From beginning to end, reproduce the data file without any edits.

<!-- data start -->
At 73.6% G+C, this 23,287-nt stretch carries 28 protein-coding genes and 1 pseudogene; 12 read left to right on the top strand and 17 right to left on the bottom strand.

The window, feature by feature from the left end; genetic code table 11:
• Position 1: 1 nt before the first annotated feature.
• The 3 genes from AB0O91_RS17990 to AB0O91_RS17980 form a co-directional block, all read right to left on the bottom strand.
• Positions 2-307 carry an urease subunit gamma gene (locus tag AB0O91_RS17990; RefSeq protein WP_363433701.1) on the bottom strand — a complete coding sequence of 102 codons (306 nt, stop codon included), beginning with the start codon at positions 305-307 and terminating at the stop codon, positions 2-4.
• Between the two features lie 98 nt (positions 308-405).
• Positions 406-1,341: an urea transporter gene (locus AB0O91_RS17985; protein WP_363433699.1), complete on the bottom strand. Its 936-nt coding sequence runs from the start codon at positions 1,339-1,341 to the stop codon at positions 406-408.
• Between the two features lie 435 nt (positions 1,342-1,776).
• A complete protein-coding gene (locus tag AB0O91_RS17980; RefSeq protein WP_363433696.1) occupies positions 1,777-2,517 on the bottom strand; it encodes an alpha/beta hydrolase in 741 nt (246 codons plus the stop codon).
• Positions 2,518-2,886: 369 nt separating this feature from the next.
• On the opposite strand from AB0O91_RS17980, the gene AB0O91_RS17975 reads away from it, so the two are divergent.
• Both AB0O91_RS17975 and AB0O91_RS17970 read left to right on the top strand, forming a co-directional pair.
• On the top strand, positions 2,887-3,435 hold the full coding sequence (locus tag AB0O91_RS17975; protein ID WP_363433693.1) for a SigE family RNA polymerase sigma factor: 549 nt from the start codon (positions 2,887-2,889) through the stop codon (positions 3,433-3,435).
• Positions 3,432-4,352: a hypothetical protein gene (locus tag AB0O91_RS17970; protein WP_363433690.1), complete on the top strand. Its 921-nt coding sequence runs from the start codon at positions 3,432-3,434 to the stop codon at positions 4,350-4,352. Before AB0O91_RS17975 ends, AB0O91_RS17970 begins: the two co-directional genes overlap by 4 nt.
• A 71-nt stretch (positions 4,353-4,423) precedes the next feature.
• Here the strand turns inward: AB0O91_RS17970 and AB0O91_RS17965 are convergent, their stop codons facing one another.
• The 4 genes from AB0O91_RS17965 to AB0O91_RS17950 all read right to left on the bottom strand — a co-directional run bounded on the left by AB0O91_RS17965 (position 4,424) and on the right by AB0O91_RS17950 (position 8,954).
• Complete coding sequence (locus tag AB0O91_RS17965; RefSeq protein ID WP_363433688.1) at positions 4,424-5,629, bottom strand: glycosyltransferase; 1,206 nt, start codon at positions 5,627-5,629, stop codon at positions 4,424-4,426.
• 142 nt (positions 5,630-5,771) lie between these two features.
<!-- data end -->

At 73.6% G+C, this 23,287-nt stretch carries 28 protein-coding genes and 1 pseudogene; 12 read left to right on the top strand and 17 right to left on the bottom strand.

The window, feature by feature from the left end; genetic code table 11:
• Position 1: 1 nt before the first annotated feature.
• The 3 genes from AB0O91_RS17990 to AB0O91_RS17980 form a co-directional block, all read right to left on the bottom strand.
• Positions 2-307 carry an urease subunit gamma gene (locus tag AB0O91_RS17990; RefSeq protein WP_363433701.1) on the bottom strand — a complete coding sequence of 102 codons (306 nt, stop codon included), beginning with the start codon at positions 305-307 and terminating at the stop codon, positions 2-4.
• Between the two features lie 98 nt (positions 308-405).
• Positions 406-1,341: an urea transporter gene (locus AB0O91_RS17985; protein WP_363433699.1), complete on the bottom strand. Its 936-nt coding sequence runs from the start codon at positions 1,339-1,341 to the stop codon at positions 406-408.
• Between the two features lie 435 nt (positions 1,342-1,776).
• A complete protein-coding gene (locus tag AB0O91_RS17980; RefSeq protein WP_363433696.1) occupies positions 1,777-2,517 on the bottom strand; it encodes an alpha/beta hydrolase in 741 nt (246 codons plus the stop codon).
• Positions 2,518-2,886: 369 nt separating this feature from the next.
• On the opposite strand from AB0O91_RS17980, the gene AB0O91_RS17975 reads away from it, so the two are divergent.
• Both AB0O91_RS17975 and AB0O91_RS17970 read left to right on the top strand, forming a co-directional pair.
• On the top strand, positions 2,887-3,435 hold the full coding sequence (locus tag AB0O91_RS17975; protein ID WP_363433693.1) for a SigE family RNA polymerase sigma factor: 549 nt from the start codon (positions 2,887-2,889) through the stop codon (positions 3,433-3,435).
• Positions 3,432-4,352: a hypothetical protein gene (locus tag AB0O91_RS17970; protein WP_363433690.1), complete on the top strand. Its 921-nt coding sequence runs from the start codon at positions 3,432-3,434 to the stop codon at positions 4,350-4,352. Before AB0O91_RS17975 ends, AB0O91_RS17970 begins: the two co-directional genes overlap by 4 nt.
• A 71-nt stretch (positions 4,353-4,423) precedes the next feature.
• Here the strand turns inward: AB0O91_RS17970 and AB0O91_RS17965 are convergent, their stop codons facing one another.
• The 4 genes from AB0O91_RS17965 to AB0O91_RS17950 all read right to left on the bottom strand — a co-directional run bounded on the left by AB0O91_RS17965 (position 4,424) and on the right by AB0O91_RS17950 (position 8,954).
• Complete coding sequence (locus tag AB0O91_RS17965; RefSeq protein ID WP_363433688.1) at positions 4,424-5,629, bottom strand: glycosyltransferase; 1,206 nt, start codon at positions 5,627-5,629, stop codon at positions 4,424-4,426.
• 142 nt (positions 5,630-5,771) lie between these two features.